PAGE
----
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Check your accounts

Business | New federal regulations will cut the amount of time consumers can "float" a check

Issue: "Bush's moral mandate," Nov. 13, 2004

Have you ever written a check without the funds in the bank to cover it? If you do it regularly, new federal regulations intended to speed up the processing of checks may cost you in the long run.

The Check Clearing for the 21st Century Act-or Check 21-allows financial institutions to exchange electronic images of consumers' checks rather than transporting the actual paper checks. That means checks that consumers write will have less "float" time between the time a check is written and when funds are actually withdrawn from the account.

Industry analysts estimate that it could take until the end of the decade for banks and credit unions to digitally process checks from start to finish because some major banks won't have fully implemented image-exchange processes until about 2008.

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Still, one consultant estimates that "consumers could be bouncing almost 7 million more checks and paying an additional $170 million in fees each month" because of the new regulations.

Ring it up

Cingular Wireless will become the nation's largest wireless telephone company since the Federal Communications Commission approved its $41 billion acquisition of AT&T Wireless last month. But how long will Cingular remain in the top spot?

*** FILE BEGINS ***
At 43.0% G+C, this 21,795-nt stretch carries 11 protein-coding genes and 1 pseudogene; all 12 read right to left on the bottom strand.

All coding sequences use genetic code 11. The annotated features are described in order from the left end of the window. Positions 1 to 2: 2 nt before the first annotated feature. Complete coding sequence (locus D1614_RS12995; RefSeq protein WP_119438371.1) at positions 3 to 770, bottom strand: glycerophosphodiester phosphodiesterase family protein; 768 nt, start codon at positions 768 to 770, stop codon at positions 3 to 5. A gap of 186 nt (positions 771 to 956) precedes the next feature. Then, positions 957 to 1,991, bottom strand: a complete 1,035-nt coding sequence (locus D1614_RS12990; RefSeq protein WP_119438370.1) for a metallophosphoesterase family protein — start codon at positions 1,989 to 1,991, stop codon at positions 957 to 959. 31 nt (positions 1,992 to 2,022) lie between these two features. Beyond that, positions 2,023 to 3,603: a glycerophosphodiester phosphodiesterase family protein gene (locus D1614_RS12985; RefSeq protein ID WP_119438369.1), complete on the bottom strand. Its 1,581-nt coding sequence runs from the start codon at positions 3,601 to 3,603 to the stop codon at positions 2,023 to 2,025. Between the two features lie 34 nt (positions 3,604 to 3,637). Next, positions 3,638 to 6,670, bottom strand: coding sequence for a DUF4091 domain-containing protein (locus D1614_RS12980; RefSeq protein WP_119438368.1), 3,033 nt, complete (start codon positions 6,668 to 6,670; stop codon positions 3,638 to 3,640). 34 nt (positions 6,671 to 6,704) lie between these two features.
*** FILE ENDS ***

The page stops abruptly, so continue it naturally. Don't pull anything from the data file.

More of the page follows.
That's the question industry analysts are asking as the company prepares to take on 22 million additional customers from troubled AT&T, which has been losing customers at a disturbingly high rate. In fact, both companies are among the worst when it comes to customer-service rankings and operating performance.

With 47.6 million subscribers, the new Cingular will have about 7 million more than Verizon Wireless, the current market leader. But nearly 4 percent of AT&T's customers left the company in the third quarter of this year, and more defections are likely. At the current rates, Verizon would surpass Cingular as the top provider in three years.

Balance sheet

• CNN plans to shut down its struggling CNNfn financial news network in mid-December, giving up its attempt to compete with CNBC after nine years.

• Northwest Airlines plans to recall about 600 flight attendants to "fill vacancies" in the Detroit and Twin Cities bases in December and January. More than 1,200 flight attendants are currently furloughed.

• Consumers, who substantially slowed down their spending in late summer, roared back to life in September, boosting their purchases by 0.6 percent.

• Volkswagen will shut down production at its Mexican plant for the month of November to reduce inventories and reconfigure the facility for new models. Nearly 10,000 assembly workers will receive paid time off-borrowed from 2005 vacation days-as a result of weak demand for Volkswagen models in the United States.

• After inching up earlier this year, mortgage rates are dropping again, spurring an increase in sales of both new and existing homes. Analysts believe that home sales for all of 2004 will set records.

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